6. Cook until done. The time will vary depending on the thickness of the tenderloin and how you like your meat. Test for doneness by inserting an instant-read thermometer in the center of the thickest part of the tenderloin. For pinker tenderloin, remove it at 140 to 145 degrees degrees. For more well done, cook it to 150 to 155 degrees. This will take 20 minutes, give or take a few.
  7. Remove the pan from the oven and transfer the meat to a carving board. Let it rest for at least five minutes. Cut the meat crosswise into 1/2-inch thick slices and arrange on a platter with the figs. Add the dripping from carving the meat to the pan along with the remaining 2 teaspoons of balsamic vinegar and stir it together. Drizzle these pan drippings over the meat and figs, season with more salt and fresh black pepper. Serve immediately.

Recipe Notes

The USDA recommends cooking pork to 145 degrees

graphic pin of sliced pork tenderloin with figs


09.15.2011 at9:05 AM #


Thanks Katie!
I will try this one. My mom passed on a recipe similar but with an Apple Conserve sauce. So while it is tasty..it does take time to slice apples, onions, mix in sauce ingredients…cook over stove for a period of time…etc. So this seems much quicker:)

I have never cooked with figs..is there anything I need to do to them (cut a certain way, clean a certain way etc..) before I marinate?

09.15.2011 at9:05 AM #

Katie Morford

That’s sort of the beauty of this….the only thing to do with figs is wash them.

09.15.2011 at11:13 AM #


Yumm, I love this blog. So glad you connected with Pottery Barn Kids so I could find it!!!!

09.15.2011 at11:13 AM #

Katie Morford

Glad you found me!

09.15.2011 at3:27 PM #

Alysa (InspiredRD)

I’ve had something similar at my favorite restaurant in Tucson. Can’t wait to try making it myself. Thanks for the recipe!

09.15.2011 at11:58 PM #


Just in time! I love pork tenderloin, but have made my favorite easy recipe one too many times. This is even easier and soon to be my new favorite!

By the way, I was hoping for a picture of the sweater.

09.19.2011 at7:16 PM #


This was excellent. Easy and delicious. Leftovers the next day for lunch. The marinade was very good, and I had time to let it sit for a few hours and I think that made a difference in the flavor. A winner!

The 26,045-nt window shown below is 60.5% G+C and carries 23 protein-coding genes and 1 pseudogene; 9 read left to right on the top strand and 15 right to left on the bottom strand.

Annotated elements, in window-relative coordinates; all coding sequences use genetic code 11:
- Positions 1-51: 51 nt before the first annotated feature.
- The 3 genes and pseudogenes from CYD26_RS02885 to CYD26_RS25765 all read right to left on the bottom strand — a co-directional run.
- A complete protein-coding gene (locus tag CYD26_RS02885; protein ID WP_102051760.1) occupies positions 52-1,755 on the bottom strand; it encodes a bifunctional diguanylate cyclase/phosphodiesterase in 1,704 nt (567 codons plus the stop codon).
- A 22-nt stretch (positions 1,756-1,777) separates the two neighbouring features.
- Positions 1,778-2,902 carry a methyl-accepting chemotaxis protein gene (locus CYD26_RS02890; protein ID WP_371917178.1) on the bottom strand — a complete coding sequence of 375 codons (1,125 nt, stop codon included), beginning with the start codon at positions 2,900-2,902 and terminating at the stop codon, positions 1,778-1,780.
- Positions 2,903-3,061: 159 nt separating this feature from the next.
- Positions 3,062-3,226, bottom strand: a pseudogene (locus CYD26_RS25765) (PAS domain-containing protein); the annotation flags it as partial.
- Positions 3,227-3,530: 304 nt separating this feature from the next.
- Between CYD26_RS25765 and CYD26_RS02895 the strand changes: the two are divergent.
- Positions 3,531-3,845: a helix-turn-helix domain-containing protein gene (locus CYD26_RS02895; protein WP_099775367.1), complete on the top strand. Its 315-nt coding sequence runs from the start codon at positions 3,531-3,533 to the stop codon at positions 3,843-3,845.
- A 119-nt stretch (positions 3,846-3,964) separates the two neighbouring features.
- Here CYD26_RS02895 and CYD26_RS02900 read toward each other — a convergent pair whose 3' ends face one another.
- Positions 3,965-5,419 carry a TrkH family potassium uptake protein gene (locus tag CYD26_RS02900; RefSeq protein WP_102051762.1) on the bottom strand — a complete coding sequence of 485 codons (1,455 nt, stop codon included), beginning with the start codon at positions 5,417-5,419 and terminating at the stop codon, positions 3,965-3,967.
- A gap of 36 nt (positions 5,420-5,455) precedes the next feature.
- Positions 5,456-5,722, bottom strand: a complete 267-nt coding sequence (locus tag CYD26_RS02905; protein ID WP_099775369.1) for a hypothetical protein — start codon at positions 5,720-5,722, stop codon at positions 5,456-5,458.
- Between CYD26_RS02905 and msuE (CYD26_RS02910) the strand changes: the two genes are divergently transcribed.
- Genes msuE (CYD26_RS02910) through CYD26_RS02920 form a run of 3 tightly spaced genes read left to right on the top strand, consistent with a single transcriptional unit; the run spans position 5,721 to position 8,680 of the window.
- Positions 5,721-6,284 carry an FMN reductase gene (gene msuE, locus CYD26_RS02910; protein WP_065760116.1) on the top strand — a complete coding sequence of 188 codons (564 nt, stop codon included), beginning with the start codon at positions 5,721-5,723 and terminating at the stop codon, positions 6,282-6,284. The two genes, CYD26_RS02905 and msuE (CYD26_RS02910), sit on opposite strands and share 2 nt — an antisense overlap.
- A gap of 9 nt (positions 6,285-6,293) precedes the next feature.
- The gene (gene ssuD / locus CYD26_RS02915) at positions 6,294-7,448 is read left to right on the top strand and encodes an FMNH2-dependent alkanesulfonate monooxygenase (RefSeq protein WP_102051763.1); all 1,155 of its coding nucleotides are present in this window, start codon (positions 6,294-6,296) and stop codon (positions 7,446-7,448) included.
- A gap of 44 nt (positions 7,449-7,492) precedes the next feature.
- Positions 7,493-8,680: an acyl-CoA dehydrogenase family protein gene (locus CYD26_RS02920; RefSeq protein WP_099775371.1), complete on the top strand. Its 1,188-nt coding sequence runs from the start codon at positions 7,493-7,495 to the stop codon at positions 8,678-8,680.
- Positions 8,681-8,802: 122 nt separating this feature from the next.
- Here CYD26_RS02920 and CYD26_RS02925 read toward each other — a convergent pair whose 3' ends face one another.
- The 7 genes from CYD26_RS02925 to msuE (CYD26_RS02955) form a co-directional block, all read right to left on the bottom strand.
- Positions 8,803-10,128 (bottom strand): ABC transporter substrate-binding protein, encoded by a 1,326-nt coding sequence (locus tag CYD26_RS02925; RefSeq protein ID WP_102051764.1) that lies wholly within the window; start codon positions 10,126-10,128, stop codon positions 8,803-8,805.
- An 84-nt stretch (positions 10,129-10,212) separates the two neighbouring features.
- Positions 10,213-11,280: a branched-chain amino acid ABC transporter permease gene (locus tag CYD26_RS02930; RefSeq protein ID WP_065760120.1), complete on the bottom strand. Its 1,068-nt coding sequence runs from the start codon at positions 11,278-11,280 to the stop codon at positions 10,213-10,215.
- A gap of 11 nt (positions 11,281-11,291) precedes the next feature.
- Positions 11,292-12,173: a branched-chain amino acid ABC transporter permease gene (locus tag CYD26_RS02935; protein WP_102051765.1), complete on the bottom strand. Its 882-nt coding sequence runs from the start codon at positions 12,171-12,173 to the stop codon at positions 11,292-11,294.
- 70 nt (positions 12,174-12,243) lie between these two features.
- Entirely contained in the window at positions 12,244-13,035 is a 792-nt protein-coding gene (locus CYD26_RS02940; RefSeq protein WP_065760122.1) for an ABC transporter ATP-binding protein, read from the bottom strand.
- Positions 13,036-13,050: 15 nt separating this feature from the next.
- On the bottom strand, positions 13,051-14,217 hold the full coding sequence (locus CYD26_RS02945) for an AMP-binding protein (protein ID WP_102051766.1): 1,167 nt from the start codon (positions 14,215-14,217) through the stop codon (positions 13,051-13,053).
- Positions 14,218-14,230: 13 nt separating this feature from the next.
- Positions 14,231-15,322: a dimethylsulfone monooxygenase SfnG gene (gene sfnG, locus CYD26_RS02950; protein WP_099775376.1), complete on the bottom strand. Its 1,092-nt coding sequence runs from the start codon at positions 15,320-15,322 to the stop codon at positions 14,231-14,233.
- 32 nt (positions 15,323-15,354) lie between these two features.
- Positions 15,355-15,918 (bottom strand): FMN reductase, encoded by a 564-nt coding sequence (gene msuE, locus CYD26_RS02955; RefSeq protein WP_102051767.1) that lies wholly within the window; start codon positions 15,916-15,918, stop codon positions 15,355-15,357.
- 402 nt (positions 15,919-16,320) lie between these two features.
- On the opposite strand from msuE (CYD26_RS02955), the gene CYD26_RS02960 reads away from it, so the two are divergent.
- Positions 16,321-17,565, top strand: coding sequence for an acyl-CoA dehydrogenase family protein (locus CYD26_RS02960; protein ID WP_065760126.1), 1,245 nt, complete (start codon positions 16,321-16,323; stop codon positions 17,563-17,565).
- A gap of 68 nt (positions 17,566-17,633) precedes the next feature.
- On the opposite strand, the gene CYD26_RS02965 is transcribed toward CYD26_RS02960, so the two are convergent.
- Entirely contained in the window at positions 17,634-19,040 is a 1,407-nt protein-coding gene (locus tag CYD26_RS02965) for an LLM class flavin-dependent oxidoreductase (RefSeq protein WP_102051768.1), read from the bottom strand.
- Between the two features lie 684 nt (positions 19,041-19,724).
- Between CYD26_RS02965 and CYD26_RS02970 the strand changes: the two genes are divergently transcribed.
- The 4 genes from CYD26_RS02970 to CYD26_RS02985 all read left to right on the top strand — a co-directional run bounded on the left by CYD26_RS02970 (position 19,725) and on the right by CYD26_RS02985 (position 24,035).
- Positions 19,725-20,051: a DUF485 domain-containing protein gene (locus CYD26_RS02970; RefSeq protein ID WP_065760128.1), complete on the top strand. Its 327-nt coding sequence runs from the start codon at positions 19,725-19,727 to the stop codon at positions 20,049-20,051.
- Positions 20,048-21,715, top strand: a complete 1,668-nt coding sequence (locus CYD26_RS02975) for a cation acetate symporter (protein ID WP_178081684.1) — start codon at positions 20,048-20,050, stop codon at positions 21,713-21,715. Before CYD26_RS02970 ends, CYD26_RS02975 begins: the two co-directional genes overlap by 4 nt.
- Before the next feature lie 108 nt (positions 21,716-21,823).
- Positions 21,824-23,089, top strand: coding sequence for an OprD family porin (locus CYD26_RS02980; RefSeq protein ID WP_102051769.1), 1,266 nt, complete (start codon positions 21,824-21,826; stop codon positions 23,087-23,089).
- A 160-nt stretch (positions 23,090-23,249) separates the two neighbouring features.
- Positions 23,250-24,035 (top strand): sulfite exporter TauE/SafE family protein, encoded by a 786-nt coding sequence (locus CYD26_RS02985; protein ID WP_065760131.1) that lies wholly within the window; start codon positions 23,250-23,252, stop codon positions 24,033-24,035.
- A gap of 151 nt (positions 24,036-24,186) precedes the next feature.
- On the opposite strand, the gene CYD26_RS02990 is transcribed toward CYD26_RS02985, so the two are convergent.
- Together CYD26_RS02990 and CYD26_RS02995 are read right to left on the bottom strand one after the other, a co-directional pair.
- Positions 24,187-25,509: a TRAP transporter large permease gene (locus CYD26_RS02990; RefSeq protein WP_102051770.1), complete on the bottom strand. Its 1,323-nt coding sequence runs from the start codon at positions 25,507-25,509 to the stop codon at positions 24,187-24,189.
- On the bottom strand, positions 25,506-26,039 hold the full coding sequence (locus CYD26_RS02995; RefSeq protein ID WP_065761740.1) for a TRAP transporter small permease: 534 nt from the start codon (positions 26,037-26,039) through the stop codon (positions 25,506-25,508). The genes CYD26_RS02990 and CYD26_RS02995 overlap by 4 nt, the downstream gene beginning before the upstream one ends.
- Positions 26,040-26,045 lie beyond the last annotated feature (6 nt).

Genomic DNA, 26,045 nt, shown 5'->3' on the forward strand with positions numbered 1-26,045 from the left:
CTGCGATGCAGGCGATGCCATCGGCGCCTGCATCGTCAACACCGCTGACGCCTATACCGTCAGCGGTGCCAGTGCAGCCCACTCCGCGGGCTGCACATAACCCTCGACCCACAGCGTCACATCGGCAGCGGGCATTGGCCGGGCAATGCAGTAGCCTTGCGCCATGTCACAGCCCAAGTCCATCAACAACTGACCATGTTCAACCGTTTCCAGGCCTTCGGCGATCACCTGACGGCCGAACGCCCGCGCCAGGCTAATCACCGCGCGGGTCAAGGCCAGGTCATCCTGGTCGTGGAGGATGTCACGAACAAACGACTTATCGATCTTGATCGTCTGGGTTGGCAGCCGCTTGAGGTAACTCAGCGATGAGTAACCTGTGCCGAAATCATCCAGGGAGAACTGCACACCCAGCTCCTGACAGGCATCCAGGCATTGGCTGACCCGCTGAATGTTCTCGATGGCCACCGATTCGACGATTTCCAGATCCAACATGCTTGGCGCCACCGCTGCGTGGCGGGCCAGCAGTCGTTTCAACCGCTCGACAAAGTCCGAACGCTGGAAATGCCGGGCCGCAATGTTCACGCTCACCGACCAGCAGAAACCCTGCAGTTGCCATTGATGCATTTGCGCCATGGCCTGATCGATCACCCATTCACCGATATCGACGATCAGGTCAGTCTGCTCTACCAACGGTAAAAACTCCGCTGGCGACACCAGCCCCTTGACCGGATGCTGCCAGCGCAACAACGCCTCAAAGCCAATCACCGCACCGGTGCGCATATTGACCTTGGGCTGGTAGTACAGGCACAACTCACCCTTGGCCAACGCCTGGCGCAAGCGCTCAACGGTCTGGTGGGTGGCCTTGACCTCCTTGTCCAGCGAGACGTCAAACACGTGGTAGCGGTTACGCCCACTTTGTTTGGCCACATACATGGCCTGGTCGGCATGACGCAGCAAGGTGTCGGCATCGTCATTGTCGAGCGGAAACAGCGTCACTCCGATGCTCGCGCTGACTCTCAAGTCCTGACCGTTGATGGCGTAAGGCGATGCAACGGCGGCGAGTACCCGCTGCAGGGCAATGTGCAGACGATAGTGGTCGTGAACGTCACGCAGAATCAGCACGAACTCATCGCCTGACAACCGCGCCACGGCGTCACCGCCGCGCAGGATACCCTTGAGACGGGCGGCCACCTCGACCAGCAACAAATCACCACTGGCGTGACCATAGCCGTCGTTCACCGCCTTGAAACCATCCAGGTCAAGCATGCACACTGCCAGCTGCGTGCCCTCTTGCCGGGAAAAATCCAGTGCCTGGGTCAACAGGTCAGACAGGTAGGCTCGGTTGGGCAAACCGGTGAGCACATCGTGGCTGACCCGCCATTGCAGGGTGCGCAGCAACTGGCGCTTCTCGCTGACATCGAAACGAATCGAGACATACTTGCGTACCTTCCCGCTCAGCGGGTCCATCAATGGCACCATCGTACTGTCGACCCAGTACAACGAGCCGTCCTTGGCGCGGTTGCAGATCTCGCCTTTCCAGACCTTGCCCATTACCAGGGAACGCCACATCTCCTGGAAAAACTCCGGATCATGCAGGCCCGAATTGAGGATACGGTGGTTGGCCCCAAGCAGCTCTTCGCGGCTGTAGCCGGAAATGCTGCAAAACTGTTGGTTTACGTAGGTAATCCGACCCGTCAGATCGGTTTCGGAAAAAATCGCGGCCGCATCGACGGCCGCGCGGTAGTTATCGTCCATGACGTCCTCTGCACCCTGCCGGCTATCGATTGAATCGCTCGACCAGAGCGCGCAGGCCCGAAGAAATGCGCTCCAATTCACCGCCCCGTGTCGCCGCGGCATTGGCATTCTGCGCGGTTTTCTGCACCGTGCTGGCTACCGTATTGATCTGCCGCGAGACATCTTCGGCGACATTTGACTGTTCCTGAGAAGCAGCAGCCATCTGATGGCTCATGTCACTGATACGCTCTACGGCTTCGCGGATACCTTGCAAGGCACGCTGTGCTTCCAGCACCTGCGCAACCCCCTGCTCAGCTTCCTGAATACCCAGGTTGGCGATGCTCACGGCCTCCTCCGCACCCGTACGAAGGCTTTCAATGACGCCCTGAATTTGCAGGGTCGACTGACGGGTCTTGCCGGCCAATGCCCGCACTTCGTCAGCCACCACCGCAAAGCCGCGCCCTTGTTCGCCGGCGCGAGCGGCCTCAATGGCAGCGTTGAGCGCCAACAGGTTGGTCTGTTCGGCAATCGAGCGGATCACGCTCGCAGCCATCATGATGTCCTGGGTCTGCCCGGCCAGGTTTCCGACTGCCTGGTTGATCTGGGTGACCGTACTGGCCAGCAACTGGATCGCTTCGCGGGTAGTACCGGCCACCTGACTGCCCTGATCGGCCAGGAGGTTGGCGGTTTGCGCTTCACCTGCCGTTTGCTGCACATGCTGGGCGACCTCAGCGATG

09.19.2011 at7:16 PM #

Katie Morford

Yay! Thanks for sharing.

08.05.2013 at8:34 AM #


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09.08.2014 at7:59 PM #


I’m late to the fun, but this is my kind of recipe! I love the ones that seem like you slaved for hours with complicated ingredients. I served this dish with lamb’s-quarters sauteed with olive oil and garlic (these strong greens were a nice complement to the sweetness of the pork & figs, I think kale or mustard greens would have been good as well) and roasted baby potatoes. Delicious!

09.08.2014 at7:59 PM #

Katie Morford

Hi Lydia

Appreciate the serving ideas. A strong green with the sweetness of the figs sounds perfect!

09.25.2016 at4:35 AM #


Very nice–I marinated tenderloins in advance, and they were very moist; good mix of sweet and savory flavors. Figs might have been better as a sauce if they were sliced up rather than whole.

09.25.2016 at4:35 AM #

Katie Morford

Thanks Bob. And yes, slicing them would make a delicious sauce for the pork. Maybe I’ll try it your way next time!

09.19.2017 at9:24 AM #


This was so yummy! Figs weren’t in season yet, so I just used apples. And I had pork loin which was thicker so it took about twice the time, but so worth the wait. I let it marinade for 4 hours, it was delish. Thanks!

09.19.2017 at9:24 AM #

Katie Morford

I’ve made this with apples myself. Glad it worked out and nice to know you can easily adapt it for pork loin. Thanks for sharing!

07.13.2018 at2:02 PM #

Lynnette Helmle

Wow – I made this and it was amazing – the flavor of the figs with the sauce and pork is so wonderful. Thanks for sharing – how can it be so long since someone commented.

07.13.2018 at2:02 PM #

Katie Morford

Love hearing that. The fig and pork combo is a good one. I appreciate EVERY comment. Thank you.

02.09.2019 at2:21 AM #


I used figs from our own tree. It was a poor crop this year because of lack of rain. So not really plump or attractive enough as a dessert. However in this recipe, they were magnificent enhancers. My husband raved over every mouthful. Roast potatoes, sweet potatoes and beans added to the meat. Very healthy and extremely tasty. Barbara . Gold Coast, Australia

02.09.2019 at2:21 AM #

Katie Morford

Ah…thanks Barbara! Sounds delicious with all the vegetables. Nice to have friends from down under 🙂

05.12.2020 at7:03 PM #

Dee Crane

Could this recipe be made with dried figs?

05.12.2020 at7:03 PM #

Katie Morford

Sure. I might put them in a bowl and cover with boiling water to plump them a bit before adding to the pan.

09.20.2023 at4:56 PM #


9/20/23…great recipe!!! mixed fresh figs and green grapes…thanks

09.20.2023 at4:56 PM #

Katie Morford